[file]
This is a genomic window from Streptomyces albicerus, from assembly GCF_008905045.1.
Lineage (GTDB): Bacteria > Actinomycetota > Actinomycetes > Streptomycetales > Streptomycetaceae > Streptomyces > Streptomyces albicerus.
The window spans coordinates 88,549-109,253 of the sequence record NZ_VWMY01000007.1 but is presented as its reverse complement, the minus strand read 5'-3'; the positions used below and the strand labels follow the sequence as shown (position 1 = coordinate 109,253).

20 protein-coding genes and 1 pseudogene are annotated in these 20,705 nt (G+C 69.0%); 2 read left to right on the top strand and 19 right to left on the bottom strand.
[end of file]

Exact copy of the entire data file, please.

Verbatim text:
This is a genomic window from Streptomyces albicerus, from assembly GCF_008905045.1.
Lineage (GTDB): Bacteria > Actinomycetota > Actinomycetes > Streptomycetales > Streptomycetaceae > Streptomyces > Streptomyces albicerus.
The window spans coordinates 88,549-109,253 of the sequence record NZ_VWMY01000007.1 but is presented as its reverse complement, the minus strand read 5'-3'; the positions used below and the strand labels follow the sequence as shown (position 1 = coordinate 109,253).

20 protein-coding genes and 1 pseudogene are annotated in these 20,705 nt (G+C 69.0%); 2 read left to right on the top strand and 19 right to left on the bottom strand.